8. The power as far as Edinburgh was (1950's) very often a Dundee (Tay Bridge) or Aberdeen Ferryhill V2 or A2 (Peppercorn), used entirely interchangeably. Dundee crews were used Sample workings 1957 - of 14 known workings all except 1 was a V2, the other was 60531 Bahram 1958 - of 22 known workings all except 4 were V2's. with Bahram and Tudor Minstrel being the others. 1959 - 9 known workings, all except 1 were V2's the other being 60527 Sun Chariot John
  9. This is where I got to before O gauge overtook me! If anyone wants this and the signal box, please just get in touch. John
  10. The CR Wagons book by Mike WIlliams suggests that it may have been common practice to leave the interior unpainted. This is due to the lack of interior photographs and of course those that do exist are in black & white. Unpainted wood takes on a grey tone and even if painted with a lead grey, that would have a similar look after a time. I have worked on the basis that wagon interiors would vary from a fairly clean wood effect, weathered, to a dirtier more grey appearance. John
  11. Pulling us gently back to the Strathmore line. Between Alyth Junction and Eassie there was a set of sidings known as Drumkilbo. They were used for, amongst other things, bringing manure from Dundee for use on the fields round about. Access to the sidings was down a track known to this day as the Dung Ley. There is no sign of them now but only a few years ago a culvert/bridge for the siding, separate from the mainline, was visible. The siding swung into a field and ended 90 degrees from the mainline. After a period of dry weather (so not very often) the scar of the siding can sometimes be seen.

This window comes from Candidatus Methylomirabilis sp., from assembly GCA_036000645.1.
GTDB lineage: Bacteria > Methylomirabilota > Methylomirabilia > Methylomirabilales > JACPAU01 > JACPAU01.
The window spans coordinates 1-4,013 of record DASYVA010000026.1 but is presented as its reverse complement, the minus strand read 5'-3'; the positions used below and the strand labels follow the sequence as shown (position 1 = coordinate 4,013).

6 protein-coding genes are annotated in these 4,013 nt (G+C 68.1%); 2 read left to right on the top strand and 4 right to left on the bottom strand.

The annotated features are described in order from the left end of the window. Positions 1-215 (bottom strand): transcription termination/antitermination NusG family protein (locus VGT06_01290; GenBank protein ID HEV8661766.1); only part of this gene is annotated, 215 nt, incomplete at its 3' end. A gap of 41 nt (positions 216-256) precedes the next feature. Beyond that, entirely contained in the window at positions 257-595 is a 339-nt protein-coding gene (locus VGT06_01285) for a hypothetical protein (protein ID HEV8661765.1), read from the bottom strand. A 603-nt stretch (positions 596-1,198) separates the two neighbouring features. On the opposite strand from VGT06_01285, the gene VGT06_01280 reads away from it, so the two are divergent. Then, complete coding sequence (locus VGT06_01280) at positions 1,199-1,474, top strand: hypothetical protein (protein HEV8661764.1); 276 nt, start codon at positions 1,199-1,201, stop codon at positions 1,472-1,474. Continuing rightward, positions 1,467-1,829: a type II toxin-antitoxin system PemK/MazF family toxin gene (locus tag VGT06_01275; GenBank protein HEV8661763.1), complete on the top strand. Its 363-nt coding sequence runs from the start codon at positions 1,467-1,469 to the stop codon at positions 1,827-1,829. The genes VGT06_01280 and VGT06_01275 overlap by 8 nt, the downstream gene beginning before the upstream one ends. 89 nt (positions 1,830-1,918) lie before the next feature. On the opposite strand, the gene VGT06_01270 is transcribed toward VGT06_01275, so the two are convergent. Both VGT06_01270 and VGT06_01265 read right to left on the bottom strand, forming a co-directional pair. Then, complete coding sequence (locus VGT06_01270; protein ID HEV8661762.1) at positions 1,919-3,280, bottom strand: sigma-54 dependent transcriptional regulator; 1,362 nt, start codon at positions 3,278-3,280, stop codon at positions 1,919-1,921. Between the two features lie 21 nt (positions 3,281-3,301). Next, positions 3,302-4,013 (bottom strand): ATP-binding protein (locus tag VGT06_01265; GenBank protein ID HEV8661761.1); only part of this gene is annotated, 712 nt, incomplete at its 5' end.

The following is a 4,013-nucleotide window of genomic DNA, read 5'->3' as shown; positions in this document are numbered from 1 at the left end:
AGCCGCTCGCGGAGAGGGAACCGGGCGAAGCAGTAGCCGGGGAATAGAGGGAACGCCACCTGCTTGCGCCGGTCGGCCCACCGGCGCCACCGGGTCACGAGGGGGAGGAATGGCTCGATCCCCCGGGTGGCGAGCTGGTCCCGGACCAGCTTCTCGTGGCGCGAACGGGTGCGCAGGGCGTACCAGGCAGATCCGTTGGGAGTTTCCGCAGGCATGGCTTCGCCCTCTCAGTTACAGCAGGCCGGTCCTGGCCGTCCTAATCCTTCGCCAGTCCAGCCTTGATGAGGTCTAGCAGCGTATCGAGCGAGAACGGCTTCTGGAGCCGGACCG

12. The Scottish football leagues are, per capita, the best supported in Europe. Its just a pity that the so-called British broadcasters never share out the money equitably to the four nations.
  13. Forfar yard loading bank and goods shed, with Station Park, home of the mighty Forfar Athletic FC in the background. Goods shed and the new concrete goods shed. Close up of the concrete goods shed. I have numerous close ups and detail photos of the buildings if anyone is interested. John
  14. More from Forfar; South end showing the sharp curve. North end John
  15. Like many of the similar books they are almost obsessed by the early years of these lines, which I understand is of interest to some. What is lacking however is more detail of how the lines were worked throughout their history. I suspect unfortunately that much of the detail from the pre-grouping and pre-nationalisation eras is now lost. What is disappointing is that even through the BR years there is very little knowledge of the operational aspects of the network of Strathmore lines. John